ENTRIES TAGGED "online privacy"
The silver lining in the role of cloud-based email in the CIA Director's resignation is a renewed focus on digital privacy.
This week, there’s an important issue before Washington that affects everyone who sends email, stores files in Dropbox or sends private messages on social media. In January, O’Reilly Media went dark in opposition to anti-piracy bills. Personally, I believe our right to digital due process for government to access private electronic are just as important.
Why? Here’s the context for my interest. The silver lining in the way former CIA Director David Petraeus’ affair was discovered may be its effect on the national debate around email and electronic privacy, and our rights in a surveillance state. The courts and Congress have failed to fully address the constitutionality of warrantless wiretapping of cellphones and the location of “persons of interest.” Phones themselves, however, are a red herring. What’s at stake is the Fourth Amendment in the 21st century, with respect to the personal user data that telecommunications and technology firms hold that government is requesting without digital due process.
On Thursday, the Senate Judiciary Committee will consider an update to the Electronic Communications Privacy Act (ECPA), the landmark 1986 legislation that governs the protections citizens have when they communicate using the Internet or cellphones. (It’s the small item on the bottom of this meeting page.)
UPDATE: Senator Leahy’s manager’s amendment to ECPA passed but Politico’s Tony Romm reports that the full Congress is unlikely to pass ECPA reform in this session.
Cybersecurity bills must balance protection with online privacy and civil liberties.
The passage of the Cyber Intelligence Sharing and Protection Act (CISPA) in the U.S. House of Representatives has raised grave concerns about is potential effect on digital privacy and civil liberties.
Ed Felten has launched a new blog to explain tech to citizens and engage the technology community.
The FTC's consumer privacy report recommends Congress pass a strong consumer privacy law that provides rules of the road for entities that deal with sensitive data. FTC technologist Ed Felten offered common sense privacy guidance for startups and entrepreneurs.
The eG8 shows online innovation and freedom of expression still need strong defenders.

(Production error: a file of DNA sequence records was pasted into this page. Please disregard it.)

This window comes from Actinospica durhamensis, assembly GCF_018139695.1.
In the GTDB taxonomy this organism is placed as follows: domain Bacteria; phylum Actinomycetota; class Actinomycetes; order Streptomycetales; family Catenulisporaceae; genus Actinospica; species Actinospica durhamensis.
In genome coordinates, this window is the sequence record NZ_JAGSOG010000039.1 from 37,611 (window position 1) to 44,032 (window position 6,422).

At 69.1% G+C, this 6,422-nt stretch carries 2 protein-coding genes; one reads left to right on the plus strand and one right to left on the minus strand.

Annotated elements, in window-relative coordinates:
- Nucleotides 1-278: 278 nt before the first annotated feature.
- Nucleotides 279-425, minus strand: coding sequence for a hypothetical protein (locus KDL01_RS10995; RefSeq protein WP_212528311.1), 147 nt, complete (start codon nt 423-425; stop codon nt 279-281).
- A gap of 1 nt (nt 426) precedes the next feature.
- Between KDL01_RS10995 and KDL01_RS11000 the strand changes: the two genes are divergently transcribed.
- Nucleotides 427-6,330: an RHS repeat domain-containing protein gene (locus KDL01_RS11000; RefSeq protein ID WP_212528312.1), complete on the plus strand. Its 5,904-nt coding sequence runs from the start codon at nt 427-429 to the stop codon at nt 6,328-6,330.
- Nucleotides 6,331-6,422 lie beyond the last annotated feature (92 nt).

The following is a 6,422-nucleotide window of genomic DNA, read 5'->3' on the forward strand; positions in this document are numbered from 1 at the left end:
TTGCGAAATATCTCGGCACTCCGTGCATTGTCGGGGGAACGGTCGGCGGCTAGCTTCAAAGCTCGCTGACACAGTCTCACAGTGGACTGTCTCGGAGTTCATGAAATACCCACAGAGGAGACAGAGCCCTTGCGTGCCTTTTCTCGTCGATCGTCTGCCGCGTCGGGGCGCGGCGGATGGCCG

While the first eG8 Forum in Paris featured hundreds of business and digital luminaries, some of the policies discussed should be of serious concern to entrepreneurs, activists, media and citizens around the world.
An iTunes privacy issue uncovered by Andrew McAfee highlights the need for better privacy by design.
The Apple iTunes gift function comes with a privacy issue: whoever is making the gift can see if the recipient already owns a song, video or app. The mechanism illustrates why privacy needs to be baked into electronic commerce from the beginning.
Online payment requires confirmed identity, but who sees what is an open question.
Report excerpt: Online payment providers need to be sure you are who you say you are, but that's just the beginning. Is it possible to lead an active social life online and still have control over your online identity?
Here are the themes, moments and achievements in the Gov 2.0 world that made an impact in 2010.
In a year of immense change, the issues that mattered most were the ones that made governments work better or improved the lives of citizens.
A look at the issues and toolsets driving the online privacy discussion.
Google's new privacy tools highlight the complexity of controlling data, identity and personal information online. Alex Howard takes an in-depth look at Google's current tools and he discusses upcoming services and updates with Google representatives.
The shift to cloud computing puts Electronic Communications Privacy Act reform in the spotlight.
Academics, technology companies, and privacy and civil liberties advocates are in agreement: the laws governing electronic privacy need an update. In these video interviews, four professors and the ACLU counsel reflect on "digital due process."